• When someone passes away without a will, they can file a minor estate affidavit.

Disadvantages include the following:

  • Estates had to be worth less than $100,000.
  • All eligible beneficiaries and heirs must provide their consent before using the affidavit.
  • Transfers of real estate require judicial approval.

Small Estate Affidavit Indiana Form

When a decedent has few assets, they employ an Indiana small estate affidavit form. An estate must be worth less than $50,000 in Indiana to qualify as a minor estate. The assets of the deceased, including stocks and bonds, checking and savings accounts, safe deposit boxes, real estate, and personal belongings, may be gathered.

How to fill out the Small Estate Affidavit Form in Indiana

To begin, enter the decedent’s information in the affidavit’s opening. This contains the name, social security number, date of death, and residence at the time of death of the deceased. Write the affiant’s name below and ensure that the estate is valued at less than $50,000 and that the decedent’s passing occurred at least 45 days ago.

Then, fill out or include a list of all the heirs, their residences, and the corresponding inheritance shares to which they are due. Then, the affiant will provide their entire address, date of birth, and social security number, and sign and date the affidavit.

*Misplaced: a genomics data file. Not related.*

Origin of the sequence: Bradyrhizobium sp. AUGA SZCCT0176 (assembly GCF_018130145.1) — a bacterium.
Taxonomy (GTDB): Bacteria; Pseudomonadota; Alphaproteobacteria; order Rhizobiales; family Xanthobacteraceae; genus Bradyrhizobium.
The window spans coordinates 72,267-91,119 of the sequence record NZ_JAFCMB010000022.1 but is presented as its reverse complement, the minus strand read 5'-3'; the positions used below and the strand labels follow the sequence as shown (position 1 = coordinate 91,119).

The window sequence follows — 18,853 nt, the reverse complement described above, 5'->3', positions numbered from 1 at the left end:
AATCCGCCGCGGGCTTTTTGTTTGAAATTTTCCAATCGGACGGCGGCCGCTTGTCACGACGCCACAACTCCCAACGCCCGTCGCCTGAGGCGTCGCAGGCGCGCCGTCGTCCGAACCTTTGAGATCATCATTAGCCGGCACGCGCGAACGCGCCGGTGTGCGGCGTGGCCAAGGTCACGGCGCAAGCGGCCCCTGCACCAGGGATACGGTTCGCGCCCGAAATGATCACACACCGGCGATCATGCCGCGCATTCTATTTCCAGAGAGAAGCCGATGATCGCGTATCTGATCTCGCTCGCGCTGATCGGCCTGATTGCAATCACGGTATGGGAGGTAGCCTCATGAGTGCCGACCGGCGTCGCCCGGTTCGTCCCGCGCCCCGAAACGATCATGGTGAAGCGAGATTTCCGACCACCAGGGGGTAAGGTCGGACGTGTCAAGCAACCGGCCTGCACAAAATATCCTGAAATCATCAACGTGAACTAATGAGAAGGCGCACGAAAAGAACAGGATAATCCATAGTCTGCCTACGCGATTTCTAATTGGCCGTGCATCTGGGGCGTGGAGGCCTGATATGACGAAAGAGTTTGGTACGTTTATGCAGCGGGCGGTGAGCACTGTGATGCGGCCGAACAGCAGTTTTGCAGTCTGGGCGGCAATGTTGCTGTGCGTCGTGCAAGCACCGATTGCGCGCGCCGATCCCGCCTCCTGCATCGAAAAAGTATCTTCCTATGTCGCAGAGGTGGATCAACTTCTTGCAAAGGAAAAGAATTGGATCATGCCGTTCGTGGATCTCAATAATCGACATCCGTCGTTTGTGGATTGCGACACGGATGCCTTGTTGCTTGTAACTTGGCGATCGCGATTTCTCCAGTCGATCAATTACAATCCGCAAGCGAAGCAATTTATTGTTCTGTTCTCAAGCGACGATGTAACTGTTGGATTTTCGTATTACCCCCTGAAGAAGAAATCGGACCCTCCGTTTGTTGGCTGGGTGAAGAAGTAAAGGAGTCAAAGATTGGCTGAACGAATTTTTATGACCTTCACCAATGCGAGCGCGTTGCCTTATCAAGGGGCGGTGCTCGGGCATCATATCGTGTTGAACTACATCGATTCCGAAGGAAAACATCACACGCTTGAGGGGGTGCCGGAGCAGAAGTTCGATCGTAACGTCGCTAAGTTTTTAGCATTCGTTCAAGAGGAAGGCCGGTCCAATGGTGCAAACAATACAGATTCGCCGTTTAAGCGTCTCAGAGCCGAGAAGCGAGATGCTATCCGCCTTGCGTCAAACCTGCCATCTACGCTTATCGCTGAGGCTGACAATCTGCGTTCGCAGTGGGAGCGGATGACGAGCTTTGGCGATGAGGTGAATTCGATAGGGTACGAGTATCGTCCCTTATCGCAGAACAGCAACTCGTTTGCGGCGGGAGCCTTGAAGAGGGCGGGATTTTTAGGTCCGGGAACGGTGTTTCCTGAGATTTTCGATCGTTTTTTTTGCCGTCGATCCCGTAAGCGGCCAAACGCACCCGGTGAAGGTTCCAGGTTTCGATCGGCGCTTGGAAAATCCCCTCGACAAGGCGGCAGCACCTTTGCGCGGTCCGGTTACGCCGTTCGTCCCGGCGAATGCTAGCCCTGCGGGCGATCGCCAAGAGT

FAQs

In Indiana, how does a small estate affidavit operate?

The small estate affidavit need not be submitted to the court in Indiana. The bank, organization, or person in possession of the assets may receive an affidavit to release the estate’s assets. You can download the Indiana small estate affidavit form from their website.

What is an Indiana devolution affidavit?

The estate attorney may be able to utilize a devolution-type affidavit to demonstrate the legal transfer of ownership from the deceased to their heirs as a matter of law without having to use the probate system, provided that there are no other competing statutes or regulations.

In Indiana, who is authorized to sign a small estate affidavit?

The inheritor may file the Indiana Small Estate Affidavit (Form 54985). Furthermore, the inheritor shall notify every other inheritor of their plan to submit this affidavit to the court. It is possible to use this process for things like giving the inheritor the title to a vehicle.

What is Indiana’s small estate threshold?

In many cases, it can do away with the requirement for probate administration. Under this process, an heir or administrator may use an Indiana small estate affidavit to collect and distribute assets of a dead person who left behind probate assets worth $100,000 or less.

Conclusion

In Indiana, a small estate affidavit can help with asset transfers from a deceased person’s estate while also saving money. The affidavits, however, are only applicable in cases where the estate costs at less than $100,000. Heirs can take possession of assets like stocks and bank accounts by completing a simple estate affidavit and presenting it to the estate holder. Most folks don’t need an attorney to complete one of these affidavits.